The ADC was calculated from the signal averaged over the 3D lesion segmentations for three combinations (FloCo = b50-FloCo and b800-FloCo; Monopolar = b50-Monopolar and b800-Monopolar; Mixed = b50-Monopolar and b800-FloCo).

Qualitative whole-liver evaluation.

Two board-certified radiologists (M.S. and H.S., 13 and 9 years of experience in abdominal imaging, respectively) independently rated the FloCo and monopolar datasets using 5-point Likert scales (1 = worst, 5 = best). The readers were not blinded to the acquisition type, as the distinction between the two techniques was obvious from the image impression.

To evaluate the image quality, the readers rated the following features (c.f. [31] for a detailed description of the scores):

  1. Overall image quality, once for b50 and once for b800, for both liver lobes combined (1 = very poor, 2 = poor, 3 = acceptable, 4 = good, 5 = very good), following [3234].
  2. Blood signal blackness, once for b50 and once for b800, for both liver lobes combined (1 = very poor, 2 = poor, 3 = acceptable, 4 = good, 5 = very good).
  3. Severity of the cardiac motion artifact, once for the left and once for the right liver lobe, only for b800 as the artifact becomes only prominent at higher b-values (1 = liver lobe not identifiable, 2 = black holes frequently visible, 3 = strong signal loss and sporadic small black holes, 4 = slight signal loss, but no black holes, 5 = no signal loss visible), following [25].

Qualitative liver lesion evaluation.

Following [31], the readers rated lesion conspicuity (Likert scale from 1 to 5) for small lesions (< 1 cm) and large lesions (≥ 1 cm) in each liver lobe. Lesion size was estimated visually and confirmed with the viewer’s ruler tool, if necessary.

Lesion detection performance was evaluated separately for small and large lesions. As patients with known or expected presence of multiple FLLs were included in this study, the absolute number of detected lesions was not recorded. Instead, the readers counted the number of lesions in the FloCo images and the monopolar images, and the difference in the number of lesions, expressed as Δlesions, was calculated by subtracting the number of monopolar lesions from the number of FloCo lesions. A positive value indicated that there were more lesions found with FloCo than with monopolar encoding, while a negative value indicated that more lesions were found with monopolar than with FloCo encoding. To simplify the evaluation, Δlesions ≥ 3 was set to Δlesions = 3 and Δlesions ≤ -3 was set to Δlesions = -3.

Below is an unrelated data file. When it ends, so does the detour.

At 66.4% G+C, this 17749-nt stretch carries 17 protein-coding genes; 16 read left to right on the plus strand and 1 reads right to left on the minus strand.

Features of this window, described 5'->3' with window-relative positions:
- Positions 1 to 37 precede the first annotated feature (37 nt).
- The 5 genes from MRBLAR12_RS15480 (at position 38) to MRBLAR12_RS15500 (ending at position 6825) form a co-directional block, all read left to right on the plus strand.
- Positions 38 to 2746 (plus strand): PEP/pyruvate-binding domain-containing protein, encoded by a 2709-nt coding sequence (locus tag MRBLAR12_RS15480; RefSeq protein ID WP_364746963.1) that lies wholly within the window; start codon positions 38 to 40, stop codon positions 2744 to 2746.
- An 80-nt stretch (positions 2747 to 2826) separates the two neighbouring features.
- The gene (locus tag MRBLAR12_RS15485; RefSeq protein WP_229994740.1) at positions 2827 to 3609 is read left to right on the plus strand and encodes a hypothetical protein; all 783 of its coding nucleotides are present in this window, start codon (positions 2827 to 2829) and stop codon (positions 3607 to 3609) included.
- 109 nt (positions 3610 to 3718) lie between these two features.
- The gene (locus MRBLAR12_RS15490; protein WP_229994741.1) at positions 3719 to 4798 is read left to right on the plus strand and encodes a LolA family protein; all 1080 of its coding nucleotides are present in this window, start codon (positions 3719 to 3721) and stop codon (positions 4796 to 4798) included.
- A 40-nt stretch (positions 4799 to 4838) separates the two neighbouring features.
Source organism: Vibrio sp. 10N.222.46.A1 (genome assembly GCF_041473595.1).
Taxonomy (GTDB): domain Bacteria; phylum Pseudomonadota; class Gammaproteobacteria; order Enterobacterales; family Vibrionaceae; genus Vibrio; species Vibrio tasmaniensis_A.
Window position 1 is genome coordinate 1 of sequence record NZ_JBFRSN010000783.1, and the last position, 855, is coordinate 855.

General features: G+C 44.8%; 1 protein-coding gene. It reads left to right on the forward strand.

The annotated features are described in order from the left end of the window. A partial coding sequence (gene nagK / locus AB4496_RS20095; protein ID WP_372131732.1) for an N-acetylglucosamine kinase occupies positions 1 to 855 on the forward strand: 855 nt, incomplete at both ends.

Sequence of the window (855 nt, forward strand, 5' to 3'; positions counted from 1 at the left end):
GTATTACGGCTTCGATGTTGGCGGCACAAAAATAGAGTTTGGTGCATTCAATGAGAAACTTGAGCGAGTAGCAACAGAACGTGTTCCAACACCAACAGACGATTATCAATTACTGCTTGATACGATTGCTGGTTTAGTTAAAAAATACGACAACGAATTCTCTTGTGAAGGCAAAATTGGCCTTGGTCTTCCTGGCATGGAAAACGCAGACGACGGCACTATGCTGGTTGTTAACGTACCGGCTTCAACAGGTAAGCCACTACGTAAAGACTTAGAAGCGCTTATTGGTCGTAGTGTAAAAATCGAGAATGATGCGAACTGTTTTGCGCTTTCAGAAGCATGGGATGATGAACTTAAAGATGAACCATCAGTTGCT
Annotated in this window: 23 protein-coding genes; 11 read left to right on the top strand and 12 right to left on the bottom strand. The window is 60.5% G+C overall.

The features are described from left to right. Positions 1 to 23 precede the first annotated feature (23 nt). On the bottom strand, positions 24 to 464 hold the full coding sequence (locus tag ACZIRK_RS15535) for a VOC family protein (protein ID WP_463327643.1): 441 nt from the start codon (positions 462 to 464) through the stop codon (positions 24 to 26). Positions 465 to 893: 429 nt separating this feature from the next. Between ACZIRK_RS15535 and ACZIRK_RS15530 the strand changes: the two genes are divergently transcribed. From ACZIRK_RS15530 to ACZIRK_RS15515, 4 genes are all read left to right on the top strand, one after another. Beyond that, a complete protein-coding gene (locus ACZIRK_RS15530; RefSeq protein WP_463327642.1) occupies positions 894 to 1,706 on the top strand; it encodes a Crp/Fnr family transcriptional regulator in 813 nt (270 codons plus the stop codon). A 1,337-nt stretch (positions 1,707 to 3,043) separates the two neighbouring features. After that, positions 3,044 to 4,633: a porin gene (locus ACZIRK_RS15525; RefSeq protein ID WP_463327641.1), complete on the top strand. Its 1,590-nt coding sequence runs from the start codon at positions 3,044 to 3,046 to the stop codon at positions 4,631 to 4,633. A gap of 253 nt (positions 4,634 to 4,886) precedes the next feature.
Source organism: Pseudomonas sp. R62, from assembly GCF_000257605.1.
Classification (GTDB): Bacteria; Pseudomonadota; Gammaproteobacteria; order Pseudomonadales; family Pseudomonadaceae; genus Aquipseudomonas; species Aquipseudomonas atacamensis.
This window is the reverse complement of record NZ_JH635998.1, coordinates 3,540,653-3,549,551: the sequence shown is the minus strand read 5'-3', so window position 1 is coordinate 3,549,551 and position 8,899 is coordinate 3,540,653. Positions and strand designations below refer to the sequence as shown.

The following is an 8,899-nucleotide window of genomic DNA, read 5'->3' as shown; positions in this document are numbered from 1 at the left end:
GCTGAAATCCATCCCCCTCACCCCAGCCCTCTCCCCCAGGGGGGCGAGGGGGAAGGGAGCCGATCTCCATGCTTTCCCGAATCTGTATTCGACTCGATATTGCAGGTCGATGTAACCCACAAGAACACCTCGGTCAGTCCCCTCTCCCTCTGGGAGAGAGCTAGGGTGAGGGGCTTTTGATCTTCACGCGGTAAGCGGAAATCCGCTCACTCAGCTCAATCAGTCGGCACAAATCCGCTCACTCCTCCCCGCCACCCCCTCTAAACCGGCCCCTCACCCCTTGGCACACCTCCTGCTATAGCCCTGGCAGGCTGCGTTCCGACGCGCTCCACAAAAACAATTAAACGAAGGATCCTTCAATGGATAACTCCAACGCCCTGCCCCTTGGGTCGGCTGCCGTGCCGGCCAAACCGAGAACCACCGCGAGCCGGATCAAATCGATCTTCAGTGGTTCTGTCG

Statistical analysis

Statistical analysis was performed with MATLAB Release 2017b (The MathWorks, Inc., Natick, MA, USA). Significant differences in the absolute qualitative Likert scores between FloCo and monopolar diffusion encoding were tested using the non-parametric Wilcoxon signed-rank test. To assess the differences in SNR and ADC values between FloCo and monopolar diffusion encoding, the Shapiro–Wilk test was performed to test for normality. Subsequently, either a one-way ANOVA or a parametric test was performed (Wilcoxon signed-rank test or Kruskal–Wallis test). Additionally, post hoc tests were performed using Tukey’s honestly significant difference procedure. The inter-reader agreement was assessed by computing Cohen’s kappa (κ). A p-value < 0.05 was considered significant. The SNR, ADC, and smallest and largest visible lesions were described with descriptive statistics.



Forty consecutive patients were enrolled in this study (27 males, 13 females). The mean participant age was 60 ± 9 years (range: 34–74 years). All liver MRI scans were successfully and completely performed and passed the initial quality check. Quantitative and qualitative evaluations were performed for all participants. FLLs were present in all participants. Fig 1 displays the participant inclusion flow diagram and Table 2 summarizes further participant demographics and disease characteristics.